Minus the City: The Overwhelmed Overthinkers

Minus the City: The Overwhelmed Overthinkers

When I found myself desperately searching my trash on my computer at 2:00 a.m. last


Saturday, I knew my nostalgia had hit a low point. The trash-turned-treasure that I was trying to find was not an important document, a resume I had accidentally deleted or even a lost photo. Instead, I was stuck pathetically searching for old text messages. Cursing my previously stronger, independent self who managed to outsmart her future weaker self by deleting the messages off the apparent face of the earth, I realized just how pathetic I was being. 

I am a notorious over-thinker. If there’s anything to be thought about, odds are I’ve thought about it – twice over. This gets me in trouble more often than not, managing to drive myself – and those around me – crazy at a rather constant rate. Questions are constantly running through my head about what happened, what went wrong, what I did, what was said; I’m always stuck over-analyzing everything. Add social media and old text messages to the mix, and you’ve found yourself one overwhelmed over-thinker. 

Our online history does nothing but perpetuate over-thinking, allowing for parts of our past to remain preserved – even the parts we wish to forget. Beyond the history of messages, we’re always being reminded of things we would rather not be reminded of on our social media. Social media has become the bane of an over-thinker’s existence, adding a whole other layer to what we can over-think. We’re stuck being reminded of the people we aren’t, having to unknowingly compete with people in our feed, or being reminded of the people we would rather forget. It places importance on things that shouldn’t matter, especially in romantic relationships, and when it’s time to move on, our social media past is sometimes all that we have left.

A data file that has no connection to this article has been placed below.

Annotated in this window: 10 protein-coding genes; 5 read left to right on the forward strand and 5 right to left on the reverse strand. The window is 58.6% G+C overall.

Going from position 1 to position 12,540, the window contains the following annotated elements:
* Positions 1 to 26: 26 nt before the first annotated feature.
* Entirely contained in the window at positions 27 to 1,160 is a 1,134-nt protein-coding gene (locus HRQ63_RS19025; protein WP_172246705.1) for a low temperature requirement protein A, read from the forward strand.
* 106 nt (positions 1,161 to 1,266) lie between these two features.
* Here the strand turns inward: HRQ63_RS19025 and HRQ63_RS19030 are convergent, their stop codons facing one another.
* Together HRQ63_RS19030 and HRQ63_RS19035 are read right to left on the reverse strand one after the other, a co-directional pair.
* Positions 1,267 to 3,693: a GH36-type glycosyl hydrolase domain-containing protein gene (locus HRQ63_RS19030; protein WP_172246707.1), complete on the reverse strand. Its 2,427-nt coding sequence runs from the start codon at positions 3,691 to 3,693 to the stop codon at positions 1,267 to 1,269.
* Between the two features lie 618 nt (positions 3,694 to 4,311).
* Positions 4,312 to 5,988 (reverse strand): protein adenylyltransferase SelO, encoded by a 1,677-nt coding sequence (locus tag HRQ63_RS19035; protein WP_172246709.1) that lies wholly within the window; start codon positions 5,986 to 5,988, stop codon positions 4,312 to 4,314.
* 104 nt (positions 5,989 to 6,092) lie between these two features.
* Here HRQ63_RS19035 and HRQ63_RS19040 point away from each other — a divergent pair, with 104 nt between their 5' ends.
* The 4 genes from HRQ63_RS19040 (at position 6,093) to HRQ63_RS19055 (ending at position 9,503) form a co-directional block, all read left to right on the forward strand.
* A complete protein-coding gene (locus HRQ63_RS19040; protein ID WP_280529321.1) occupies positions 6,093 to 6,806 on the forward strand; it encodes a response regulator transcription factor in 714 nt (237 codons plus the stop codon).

The perfect solution for an over-thinker is to shut everything off. Shut off the phone, silence those loud thoughts and realize that the past is in the past and there comes a point of over-thinking to a fault, which is what far too many of us so often get caught up in. An over-thinker’s least favorite, but probably most necessary step is the recognition that everything happens for a reason. It’s cliché, but it’s been proved far too many times not to be taken seriously. 

As for my Saturday night dilemma, I never did find those messages. Along with my realization of how pathetic I was being, I realized that I don’t need old messages to figure out my past. I actually did myself a favor in deleting those messages, allowing myself one less thing to think about. After all, you have to find the delete button at some point, so why not now?